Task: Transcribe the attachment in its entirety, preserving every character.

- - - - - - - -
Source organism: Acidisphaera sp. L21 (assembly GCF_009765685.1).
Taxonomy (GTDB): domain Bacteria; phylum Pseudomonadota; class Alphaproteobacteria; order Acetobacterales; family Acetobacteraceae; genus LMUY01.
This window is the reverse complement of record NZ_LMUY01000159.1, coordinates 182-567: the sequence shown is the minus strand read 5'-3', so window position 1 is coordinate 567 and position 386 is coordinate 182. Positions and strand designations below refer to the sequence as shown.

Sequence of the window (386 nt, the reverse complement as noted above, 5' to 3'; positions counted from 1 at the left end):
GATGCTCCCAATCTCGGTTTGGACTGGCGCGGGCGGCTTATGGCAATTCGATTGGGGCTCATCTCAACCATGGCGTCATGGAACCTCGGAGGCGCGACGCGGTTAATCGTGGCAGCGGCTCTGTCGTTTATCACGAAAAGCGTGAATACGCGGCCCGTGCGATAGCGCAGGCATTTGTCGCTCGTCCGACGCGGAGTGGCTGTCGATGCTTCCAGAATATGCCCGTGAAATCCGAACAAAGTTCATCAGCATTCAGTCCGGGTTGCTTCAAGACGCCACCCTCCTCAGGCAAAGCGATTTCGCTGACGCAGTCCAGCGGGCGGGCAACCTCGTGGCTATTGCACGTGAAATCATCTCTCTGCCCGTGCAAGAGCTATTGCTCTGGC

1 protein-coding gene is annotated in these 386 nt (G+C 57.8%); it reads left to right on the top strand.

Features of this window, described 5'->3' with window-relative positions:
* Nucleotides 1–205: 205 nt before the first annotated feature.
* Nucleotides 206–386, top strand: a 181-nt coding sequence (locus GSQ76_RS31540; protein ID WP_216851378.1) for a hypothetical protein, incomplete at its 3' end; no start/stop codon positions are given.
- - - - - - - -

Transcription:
Source organism: Acidisphaera sp. L21 (assembly GCF_009765685.1).
Taxonomy (GTDB): domain Bacteria; phylum Pseudomonadota; class Alphaproteobacteria; order Acetobacterales; family Acetobacteraceae; genus LMUY01.
This window is the reverse complement of record NZ_LMUY01000159.1, coordinates 182-567: the sequence shown is the minus strand read 5'-3', so window position 1 is coordinate 567 and position 386 is coordinate 182. Positions and strand designations below refer to the sequence as shown.

Sequence of the window (386 nt, the reverse complement as noted above, 5' to 3'; positions counted from 1 at the left end):
GATGCTCCCAATCTCGGTTTGGACTGGCGCGGGCGGCTTATGGCAATTCGATTGGGGCTCATCTCAACCATGGCGTCATGGAACCTCGGAGGCGCGACGCGGTTAATCGTGGCAGCGGCTCTGTCGTTTATCACGAAAAGCGTGAATACGCGGCCCGTGCGATAGCGCAGGCATTTGTCGCTCGTCCGACGCGGAGTGGCTGTCGATGCTTCCAGAATATGCCCGTGAAATCCGAACAAAGTTCATCAGCATTCAGTCCGGGTTGCTTCAAGACGCCACCCTCCTCAGGCAAAGCGATTTCGCTGACGCAGTCCAGCGGGCGGGCAACCTCGTGGCTATTGCACGTGAAATCATCTCTCTGCCCGTGCAAGAGCTATTGCTCTGGC

1 protein-coding gene is annotated in these 386 nt (G+C 57.8%); it reads left to right on the top strand.

Features of this window, described 5'->3' with window-relative positions:
* Nucleotides 1–205: 205 nt before the first annotated feature.
* Nucleotides 206–386, top strand: a 181-nt coding sequence (locus GSQ76_RS31540; protein ID WP_216851378.1) for a hypothetical protein, incomplete at its 3' end; no start/stop codon positions are given.